Location

    Northern South America; Amazonia.

    Taxon

    Passeriformes.

    Methods

    We sequenced Ultra‐conserved Elements (UCEs) from 177 samples of seven bird species associated with WSE that have overlapping ranges. We used the SNP matrices and sequence data to estimate genetic structure and migration surfaces using ‘conStruct’ andeems, performed model‐selection to obtain the most probable demographic histories on ‘PipeMasterand implemented analyses of shared demography withecoevolity.

    Results

    Shallow genetic structure patterns varied among species. The Amazon river was the only barrier shared among them. Population structure dates to no more than 450,000 years ago. Nine geographically structured populations showed signals of population size changes and eight of these occur in Northern Amazonia. Population expansion was inferred at two distinct times: ~100,000 and ~ 50,000 years ago. The timing of co‐expanding populations is consistent with differences in habitat preference, as species that prefer dense scrubby to forested vegetation expanded more recently compared to species that prefer open vegetation.

    Main conclusions

    WSE species responded in concert to environmental and landscape changes that occurred in the relatively recent past. Population expansions were likely driven by the genesis of new WSE patches and a return to wetter conditions after glacial periods. Pleistocene climatic cycles affected the distribution and dynamics of open vegetation habitats in Amazonia, especially in the Northern region, driving genetic diversity and demographic patterns of its associated biota.

     
    more » « less
  3. Abstract Aim

    We investigate the biogeographical history and diversification in a treefrog lineage distributed in contrasting (open and forested) ecoregions of South America, including three biodiversity hotspots. We evaluate the role of dispersal and whether other factors such as diversity‐dependence or paleotemperatures could explain the diversification pattern for this group. Especially focusing on the savanna endemics, we illuminate the processes governing the species assembly and evolution of the Cerrado savanna.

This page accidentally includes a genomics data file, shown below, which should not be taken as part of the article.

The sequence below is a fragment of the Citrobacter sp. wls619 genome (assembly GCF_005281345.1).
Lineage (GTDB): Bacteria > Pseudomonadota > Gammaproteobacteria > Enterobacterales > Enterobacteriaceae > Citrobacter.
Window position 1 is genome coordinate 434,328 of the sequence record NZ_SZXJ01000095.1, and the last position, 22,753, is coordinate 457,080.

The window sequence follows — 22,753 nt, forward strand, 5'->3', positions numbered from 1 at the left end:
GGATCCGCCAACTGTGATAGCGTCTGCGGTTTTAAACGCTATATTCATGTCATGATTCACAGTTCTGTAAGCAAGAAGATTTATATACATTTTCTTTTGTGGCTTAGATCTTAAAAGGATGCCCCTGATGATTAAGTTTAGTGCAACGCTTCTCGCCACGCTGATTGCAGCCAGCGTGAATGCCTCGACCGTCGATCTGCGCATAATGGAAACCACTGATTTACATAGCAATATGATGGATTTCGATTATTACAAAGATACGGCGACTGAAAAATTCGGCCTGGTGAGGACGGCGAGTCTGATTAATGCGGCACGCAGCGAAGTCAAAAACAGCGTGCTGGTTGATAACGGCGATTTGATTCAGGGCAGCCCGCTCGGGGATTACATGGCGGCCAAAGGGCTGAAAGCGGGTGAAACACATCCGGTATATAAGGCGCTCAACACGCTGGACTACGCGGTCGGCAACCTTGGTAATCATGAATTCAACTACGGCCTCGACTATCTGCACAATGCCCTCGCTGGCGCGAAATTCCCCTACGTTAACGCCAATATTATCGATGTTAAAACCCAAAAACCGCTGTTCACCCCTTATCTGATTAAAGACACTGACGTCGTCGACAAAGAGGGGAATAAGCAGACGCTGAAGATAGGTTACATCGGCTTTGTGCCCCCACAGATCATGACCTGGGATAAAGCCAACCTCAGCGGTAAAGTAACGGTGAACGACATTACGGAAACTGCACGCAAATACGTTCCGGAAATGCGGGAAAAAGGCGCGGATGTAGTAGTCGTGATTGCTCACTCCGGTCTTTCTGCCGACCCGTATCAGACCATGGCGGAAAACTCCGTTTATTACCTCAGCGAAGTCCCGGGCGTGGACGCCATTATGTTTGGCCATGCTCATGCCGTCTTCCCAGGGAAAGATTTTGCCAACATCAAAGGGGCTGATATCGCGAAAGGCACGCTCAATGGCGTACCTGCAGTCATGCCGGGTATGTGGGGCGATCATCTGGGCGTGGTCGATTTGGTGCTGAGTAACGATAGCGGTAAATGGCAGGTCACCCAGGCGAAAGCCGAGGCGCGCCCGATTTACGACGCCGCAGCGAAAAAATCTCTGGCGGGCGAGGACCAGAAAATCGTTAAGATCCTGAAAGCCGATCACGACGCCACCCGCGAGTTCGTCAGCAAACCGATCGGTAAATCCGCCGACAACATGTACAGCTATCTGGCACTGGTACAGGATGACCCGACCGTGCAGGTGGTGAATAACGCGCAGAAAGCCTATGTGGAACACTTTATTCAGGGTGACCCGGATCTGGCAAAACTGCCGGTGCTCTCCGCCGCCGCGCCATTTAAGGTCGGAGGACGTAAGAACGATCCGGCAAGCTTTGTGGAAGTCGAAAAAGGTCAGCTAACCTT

Location

    South American ecoregions south of the Amazon (i.e. Atlantic Forest, Cerrado, Araucaria Forest, Pampas, Central and Southern Andes).

    Taxon

    Boana pulchellagroup.

    Methods

    We built the most complete time‐calibrated phylogeny for the group to date. We then reconstructed ancestral ranges using the dispersal‐extinction‐cladogenesis (DEC) model comparing different dispersal scenarios considering distance, adjacency and ecological similarity among regions. Centre‐of‐origin hypotheses in forest and open ecoregions were also tested. Using biogeographical stochastic mapping, we additionally estimated the contribution of range shifts across different biomes. Lastly, we evaluated several diversification models, including the effect of time, diversity‐dependence and temperature‐dependence on speciation and extinction rates.

    Results

    TheBoana pulchellagroup originated during the Early Miocene (~17.5 MYA) and underwent high speciation rates during the Middle Miocene Climatic Optimum, with a decreasing trend following the Miocene Climatic Transition. We found no support for a single ecoregion acting as a centre of origin and diversification; instead, we inferred recurrent range shifts with dispersal among dissimilar adjacent ecoregions. Speciation linearly dependent on paleotemperatures, with either no or very low constant extinction rates, best explained the slowdown diversification pattern.

    Main conclusions

    Our results support a species assembly of Cerrado savanna in South America during the Miocene with intermittent interchange with rain forest habitats. Past climate changes impacted the rate new species originated with apparently no impact on extinction. Finally, the repeated habitat shifts among open/dry and forested/humid ecoregions, rather than long‐term in‐situ diversification in single areas, highlights the very dynamic historical interchange between contrasting habitats in South America, possibly contributing to its high species diversity.

     
    more » « less
  4. Abstract Aim

    Species with wide distributions spanning the African Guinean and Congolian rain forests are often composed of genetically distinct populations or cryptic species with geographic distributions that mirror the locations of the remaining forest habitats. We used phylogeographic inference and demographic model testing to evaluate diversification models in a widespread rain forest species, the African foam‐nest treefrogChiromantis rufescens.